Criticisms against feasibility of gas-to-energy project ‘unfair’ ─ Vice President

Vice President, Dr. Bharrat Jagdeo, MP, has said it is unfair that persons would claim that there are no studies on the feasibility of the gas-to-energy project.

Vice President, Dr. Bharrat Jagdeo MP

This was in response to questions from journalist, Neil Marks on News Room’s Insider.

The Vice President said the fact that a person does not know about the feasibility studies does not mean that they do not exist.

“A person who doesn’t have a modicum of interest or even knowledge about a particular sector, technical knowledge, can get up one day and challenge the engineer and say, ‘this is not good’, and then he gets traction. And then suddenly, a petition comes about stop the project.”

The gas-to-energy project will cut the cost of power by 50 per cent, putting more disposable income into the pockets of ordinary Guyanese and foster a more attractive business environment.

“The basic numbers are, if you’re generating using bunkersee at 14 cents per kwh now, and we can bring in the pipeline and the gas, we can build the pipeline, bring in the gas, build the power plant and pay back for those, and still generate power at 6 to 7 cents per kwh. Then, we are saving 50 per cent of the generating cost.”

The Vice President said those numbers are substantiated globally, and that any person who examine them would see that the project is a ‘no-brainer’.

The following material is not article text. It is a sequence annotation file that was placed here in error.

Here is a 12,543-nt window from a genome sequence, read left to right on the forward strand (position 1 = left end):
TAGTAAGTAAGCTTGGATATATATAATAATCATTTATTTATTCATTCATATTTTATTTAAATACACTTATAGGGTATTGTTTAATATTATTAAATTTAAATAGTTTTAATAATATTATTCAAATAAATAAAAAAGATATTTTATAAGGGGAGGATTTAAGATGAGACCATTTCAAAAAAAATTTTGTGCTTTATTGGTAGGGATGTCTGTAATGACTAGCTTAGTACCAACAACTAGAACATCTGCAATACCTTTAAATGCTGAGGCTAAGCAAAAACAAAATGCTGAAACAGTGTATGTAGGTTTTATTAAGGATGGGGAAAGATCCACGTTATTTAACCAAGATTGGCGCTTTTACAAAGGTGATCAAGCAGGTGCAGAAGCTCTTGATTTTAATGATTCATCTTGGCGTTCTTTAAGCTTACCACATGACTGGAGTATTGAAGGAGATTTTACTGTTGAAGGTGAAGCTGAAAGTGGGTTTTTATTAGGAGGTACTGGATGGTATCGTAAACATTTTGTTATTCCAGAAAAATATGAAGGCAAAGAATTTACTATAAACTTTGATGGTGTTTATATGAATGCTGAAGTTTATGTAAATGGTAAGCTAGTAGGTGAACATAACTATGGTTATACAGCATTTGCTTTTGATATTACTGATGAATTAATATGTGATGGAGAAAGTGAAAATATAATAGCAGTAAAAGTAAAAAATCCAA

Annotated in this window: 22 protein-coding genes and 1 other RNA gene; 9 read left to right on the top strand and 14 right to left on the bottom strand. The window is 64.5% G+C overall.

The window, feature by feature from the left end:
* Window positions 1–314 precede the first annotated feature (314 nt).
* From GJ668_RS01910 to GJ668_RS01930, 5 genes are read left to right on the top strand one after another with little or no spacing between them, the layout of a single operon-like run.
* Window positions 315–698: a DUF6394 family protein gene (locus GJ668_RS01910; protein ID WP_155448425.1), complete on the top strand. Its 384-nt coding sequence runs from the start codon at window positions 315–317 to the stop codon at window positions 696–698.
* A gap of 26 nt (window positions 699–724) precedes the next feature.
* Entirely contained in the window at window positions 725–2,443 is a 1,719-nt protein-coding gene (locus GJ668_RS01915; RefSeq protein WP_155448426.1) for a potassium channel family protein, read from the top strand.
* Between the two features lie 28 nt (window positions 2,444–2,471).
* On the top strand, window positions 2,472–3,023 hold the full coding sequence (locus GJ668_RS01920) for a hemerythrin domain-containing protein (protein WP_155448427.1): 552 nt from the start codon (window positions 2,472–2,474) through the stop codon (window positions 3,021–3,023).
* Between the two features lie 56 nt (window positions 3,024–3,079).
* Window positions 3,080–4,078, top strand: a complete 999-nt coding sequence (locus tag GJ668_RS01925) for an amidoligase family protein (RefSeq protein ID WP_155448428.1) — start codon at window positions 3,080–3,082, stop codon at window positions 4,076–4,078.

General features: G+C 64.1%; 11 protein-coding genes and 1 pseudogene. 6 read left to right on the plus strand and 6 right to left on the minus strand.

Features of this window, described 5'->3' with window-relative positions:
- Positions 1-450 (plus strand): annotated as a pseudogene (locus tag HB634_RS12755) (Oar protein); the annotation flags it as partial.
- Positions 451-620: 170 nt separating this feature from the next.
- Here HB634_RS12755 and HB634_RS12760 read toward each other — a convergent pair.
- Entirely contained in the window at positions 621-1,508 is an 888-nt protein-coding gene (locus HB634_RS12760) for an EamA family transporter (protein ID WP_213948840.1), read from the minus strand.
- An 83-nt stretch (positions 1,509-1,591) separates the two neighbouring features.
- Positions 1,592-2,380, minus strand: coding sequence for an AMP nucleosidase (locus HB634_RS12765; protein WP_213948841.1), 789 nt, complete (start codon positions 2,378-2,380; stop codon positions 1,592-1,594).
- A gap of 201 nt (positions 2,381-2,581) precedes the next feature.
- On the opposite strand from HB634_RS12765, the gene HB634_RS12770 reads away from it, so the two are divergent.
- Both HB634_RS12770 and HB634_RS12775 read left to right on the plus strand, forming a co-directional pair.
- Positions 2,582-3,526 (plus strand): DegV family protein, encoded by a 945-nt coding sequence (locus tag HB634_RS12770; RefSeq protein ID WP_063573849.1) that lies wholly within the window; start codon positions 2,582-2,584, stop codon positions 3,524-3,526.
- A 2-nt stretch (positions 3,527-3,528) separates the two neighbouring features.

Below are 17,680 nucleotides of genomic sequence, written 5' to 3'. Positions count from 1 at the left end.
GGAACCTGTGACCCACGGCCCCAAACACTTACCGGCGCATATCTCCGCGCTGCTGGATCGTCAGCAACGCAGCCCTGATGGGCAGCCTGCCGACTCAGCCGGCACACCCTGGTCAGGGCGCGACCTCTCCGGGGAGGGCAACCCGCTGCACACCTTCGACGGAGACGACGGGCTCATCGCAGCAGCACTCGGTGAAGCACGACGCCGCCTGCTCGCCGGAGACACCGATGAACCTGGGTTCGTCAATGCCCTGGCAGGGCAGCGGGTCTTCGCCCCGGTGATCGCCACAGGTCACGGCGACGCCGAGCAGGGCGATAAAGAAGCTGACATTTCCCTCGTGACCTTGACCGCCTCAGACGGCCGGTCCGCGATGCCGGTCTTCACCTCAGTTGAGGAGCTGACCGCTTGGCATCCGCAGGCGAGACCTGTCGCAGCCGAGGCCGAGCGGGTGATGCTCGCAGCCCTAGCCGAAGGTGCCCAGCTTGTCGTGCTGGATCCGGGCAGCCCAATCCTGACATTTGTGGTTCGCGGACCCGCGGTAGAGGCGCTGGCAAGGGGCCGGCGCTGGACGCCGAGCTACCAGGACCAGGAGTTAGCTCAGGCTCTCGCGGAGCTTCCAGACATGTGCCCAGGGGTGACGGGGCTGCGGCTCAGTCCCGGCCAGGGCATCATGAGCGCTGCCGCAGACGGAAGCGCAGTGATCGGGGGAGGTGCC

He also pointed out that the gas is less polluting. This has been demonstrated in the studies published by the Government.

Dr. Jagdeo had met with publishers of Guyana’s leading newspapers, as well as other media houses in April to discuss the gas-to-energy project, as the Government noticed some reports were uninformed.

During that meeting, the Government pointed to several studies on the gas-to-energy project which were done under the previous administration.

The Government made these studies available to the media, and published them for public perusal. They are available on the website of the Department of Public Information and the Ministry of Natural Resources’ Petroleum Management Programme.

“We live in a free country and we encourage public participation in debate on big projects,” Dr. Jagdeo said.

However, he noted that those debates must take place on technical issues.

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